Got up in the morning after a fulfilling sleep, overjoyed, euphoric and what not, no superlatives can describe that feeling. I was here without an iota of a doubt. After a hearty buffet breakfast, only standing in queue for getting an omelette done and Fajr, it was time to relax in the majestic mosque, the place which the Prophet SAW made his very own and every pilgrim who comes for Umra or Hajj always tries to pay a visit here as reverence to the greatest human being who graced this planet. Inevitably you go down the history lanes, how it must have been to live in the city around 1300 years ago with the highly regarded companions roaming in the streets, the company of the Prophet SAW and the life evolving with the passage of time. How this mosque now so majestic and one of the architectural marvels, would have been so simple and primitive made of mud walls and palm leaves! The arches very much appeared like the Cordoba Mosque I visited just a few months back, yet more elegant, bright and pleasing to the eye. There is simply no comparison. Admiration of the beauty of the mosque is one thing which you just can’t avoid but that was not the reason I was here. It was no sightseeing tour. Though I had been to this place many times before and I knew what was the significance and value of prayers offered in this place, second only to the Masjid al Haram, according to one tradition, better than a thousand prayers elsewhere (Bukhari, Muslim), I intended to spend as much time in prayer and recitation as possible, not thinking of numbers which probably might be taken in context. You could see pilgrims from everywhere, you name it. I was getting the Hajj flavour form Madina expectedly. Thousands of people, men and women, very few children though coming in throngs in and out of the Mosque and its umbrella covered courtyard, especially at prayer times, all the shades between white and black, different ethnicities, races, backgrounds; Asians, Africans, Chinese even in their peculiar light blue waistcoats with the Chinese flag and “Alhaj al Seini” sewn onto them. Some you could tell by the dress, like Sudanese, some wearing colourful characteristic robes men and women alike, pilgrims from Niger, Cote de Ivore, Burkina Faso, Mali, Senegal. There were the typical North Africans from Morocco, Tunisia and Egypt. Couldnt see any Saudis apart from the guards and religious men. Then there were Malays and Indonesians in their characteristic large monochrome groups soon to be annoyed by in a few days time! Even their luggage seen in Hotel lobby was distinct Yellow or Orange, all exactly the same, no wonder they would have lot of trouble at the airport. Wearing the same kind of dress for identification or keep the group together might be a practical thing but I don’t approve it in the spirit of Hajj, I always felt we are not just here to do some rites and indulge in fervent prayers, cut off from other people, the millions who have come across for the same purpose, one of the ideas is to mingle with other pilgrims and have a feeling of Muslim Brotherhood which is lost if you try to be distinct. Many pilgrims from countries like Pakistan and Bangladesh for instance had no obvious tell-tale signs where they belonged form apart from their faces, dress (Shalwar Qameez) and language and maybe ID Cards. I was glad to see a large Indian contingent from various states again, displayed proudly, including the North east state of Manipur with their typical Chinese countenance.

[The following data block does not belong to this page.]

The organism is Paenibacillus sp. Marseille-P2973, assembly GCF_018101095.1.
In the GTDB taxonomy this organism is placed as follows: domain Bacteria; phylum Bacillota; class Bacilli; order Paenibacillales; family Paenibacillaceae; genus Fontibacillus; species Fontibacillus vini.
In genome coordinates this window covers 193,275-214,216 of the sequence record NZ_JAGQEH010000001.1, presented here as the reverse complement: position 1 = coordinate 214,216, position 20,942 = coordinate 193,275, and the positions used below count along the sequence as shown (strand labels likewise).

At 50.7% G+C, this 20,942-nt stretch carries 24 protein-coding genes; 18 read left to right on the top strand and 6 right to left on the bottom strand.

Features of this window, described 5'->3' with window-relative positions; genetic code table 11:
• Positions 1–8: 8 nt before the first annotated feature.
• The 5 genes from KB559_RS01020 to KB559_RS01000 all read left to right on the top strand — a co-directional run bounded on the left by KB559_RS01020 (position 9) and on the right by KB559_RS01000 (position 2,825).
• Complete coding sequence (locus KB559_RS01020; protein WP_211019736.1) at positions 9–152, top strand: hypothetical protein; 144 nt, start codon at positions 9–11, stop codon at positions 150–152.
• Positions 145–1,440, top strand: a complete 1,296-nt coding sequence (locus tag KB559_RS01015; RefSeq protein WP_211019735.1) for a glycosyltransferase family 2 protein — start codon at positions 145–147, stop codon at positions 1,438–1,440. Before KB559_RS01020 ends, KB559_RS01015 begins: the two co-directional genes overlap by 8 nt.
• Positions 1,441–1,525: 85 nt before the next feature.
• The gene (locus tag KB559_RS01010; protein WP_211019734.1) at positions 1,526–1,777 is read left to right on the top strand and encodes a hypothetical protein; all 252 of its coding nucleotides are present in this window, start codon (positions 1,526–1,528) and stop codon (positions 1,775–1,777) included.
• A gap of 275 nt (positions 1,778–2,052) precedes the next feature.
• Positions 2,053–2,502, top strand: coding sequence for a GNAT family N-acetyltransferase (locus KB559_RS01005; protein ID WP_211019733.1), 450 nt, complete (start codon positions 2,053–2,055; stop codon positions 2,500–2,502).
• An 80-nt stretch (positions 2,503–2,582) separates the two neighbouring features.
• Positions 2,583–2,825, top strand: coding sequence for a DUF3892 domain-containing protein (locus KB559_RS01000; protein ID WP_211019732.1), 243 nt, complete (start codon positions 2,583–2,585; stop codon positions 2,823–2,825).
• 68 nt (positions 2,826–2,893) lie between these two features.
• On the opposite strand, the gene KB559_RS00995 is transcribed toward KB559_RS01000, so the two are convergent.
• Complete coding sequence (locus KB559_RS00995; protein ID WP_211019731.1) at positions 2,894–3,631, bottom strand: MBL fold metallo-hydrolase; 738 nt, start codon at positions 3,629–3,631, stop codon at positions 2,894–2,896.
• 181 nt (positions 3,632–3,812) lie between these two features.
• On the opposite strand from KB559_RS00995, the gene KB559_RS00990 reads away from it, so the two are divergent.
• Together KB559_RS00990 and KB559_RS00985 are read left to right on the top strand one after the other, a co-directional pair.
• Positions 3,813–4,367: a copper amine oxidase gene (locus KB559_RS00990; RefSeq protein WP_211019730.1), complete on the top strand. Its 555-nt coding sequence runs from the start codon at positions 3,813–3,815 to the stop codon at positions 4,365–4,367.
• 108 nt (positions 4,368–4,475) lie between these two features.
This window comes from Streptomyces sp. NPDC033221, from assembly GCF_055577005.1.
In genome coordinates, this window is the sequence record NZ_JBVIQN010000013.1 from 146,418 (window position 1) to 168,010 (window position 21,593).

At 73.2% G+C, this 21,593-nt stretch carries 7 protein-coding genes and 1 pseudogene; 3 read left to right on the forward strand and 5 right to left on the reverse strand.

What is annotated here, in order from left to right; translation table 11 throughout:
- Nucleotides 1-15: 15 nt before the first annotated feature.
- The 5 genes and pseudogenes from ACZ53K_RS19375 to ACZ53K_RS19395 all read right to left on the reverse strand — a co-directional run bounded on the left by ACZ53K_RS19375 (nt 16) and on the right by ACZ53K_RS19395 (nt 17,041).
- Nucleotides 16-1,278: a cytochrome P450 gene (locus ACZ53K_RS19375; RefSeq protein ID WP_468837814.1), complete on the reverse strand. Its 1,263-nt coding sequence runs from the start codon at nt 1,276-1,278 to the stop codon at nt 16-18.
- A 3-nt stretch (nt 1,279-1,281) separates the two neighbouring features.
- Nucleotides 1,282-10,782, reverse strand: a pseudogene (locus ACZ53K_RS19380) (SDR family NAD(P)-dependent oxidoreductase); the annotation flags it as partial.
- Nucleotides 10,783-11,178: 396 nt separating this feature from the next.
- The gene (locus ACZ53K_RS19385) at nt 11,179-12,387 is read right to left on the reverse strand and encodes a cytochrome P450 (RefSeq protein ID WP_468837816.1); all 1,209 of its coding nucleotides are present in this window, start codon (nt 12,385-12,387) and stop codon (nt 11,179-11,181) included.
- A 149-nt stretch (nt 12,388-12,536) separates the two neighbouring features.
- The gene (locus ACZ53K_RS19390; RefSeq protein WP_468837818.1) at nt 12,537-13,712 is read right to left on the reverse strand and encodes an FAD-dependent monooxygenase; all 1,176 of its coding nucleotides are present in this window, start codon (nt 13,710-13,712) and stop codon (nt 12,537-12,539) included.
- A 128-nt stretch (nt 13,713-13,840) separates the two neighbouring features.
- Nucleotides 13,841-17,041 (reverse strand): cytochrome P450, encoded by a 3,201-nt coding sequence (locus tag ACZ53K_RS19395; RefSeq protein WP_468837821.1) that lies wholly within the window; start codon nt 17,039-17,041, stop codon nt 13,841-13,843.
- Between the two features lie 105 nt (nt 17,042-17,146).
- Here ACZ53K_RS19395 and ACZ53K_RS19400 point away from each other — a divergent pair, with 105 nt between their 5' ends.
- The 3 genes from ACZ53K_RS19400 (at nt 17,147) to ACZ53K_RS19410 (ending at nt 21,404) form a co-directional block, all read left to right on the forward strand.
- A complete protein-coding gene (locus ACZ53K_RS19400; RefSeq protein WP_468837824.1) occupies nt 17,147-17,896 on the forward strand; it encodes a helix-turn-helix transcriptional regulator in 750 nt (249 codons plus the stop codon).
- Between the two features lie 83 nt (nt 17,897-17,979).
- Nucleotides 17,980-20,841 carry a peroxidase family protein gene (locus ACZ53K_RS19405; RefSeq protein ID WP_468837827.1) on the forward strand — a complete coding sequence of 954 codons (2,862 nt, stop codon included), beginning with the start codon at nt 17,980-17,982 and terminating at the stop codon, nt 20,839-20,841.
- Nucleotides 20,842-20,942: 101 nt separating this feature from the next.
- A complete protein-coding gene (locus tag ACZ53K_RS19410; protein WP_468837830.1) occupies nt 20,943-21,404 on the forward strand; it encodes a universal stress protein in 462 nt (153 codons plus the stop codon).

The threat of MERS( a hidden one and people mostly kept unawares though lots of deaths in one area especially in Arabia) and Ebola was there with hundreds of thousands of people around, some from areas exposed to it as well. Even this couldn’t keep people away from this awesome occasion, for some once in a lifetime, spending all their lifelong savings to be able to perform a rite which is the pinnacle of their lives. The authorities had banned everyone from Sierra Leone, Guinea and Liberia, the 3 countries most affected by Ebola. It was sad not to see many Libyans or Syrians around, a testament to what was going on there. I was gladly surprised to be proved wrong later on in Makkah.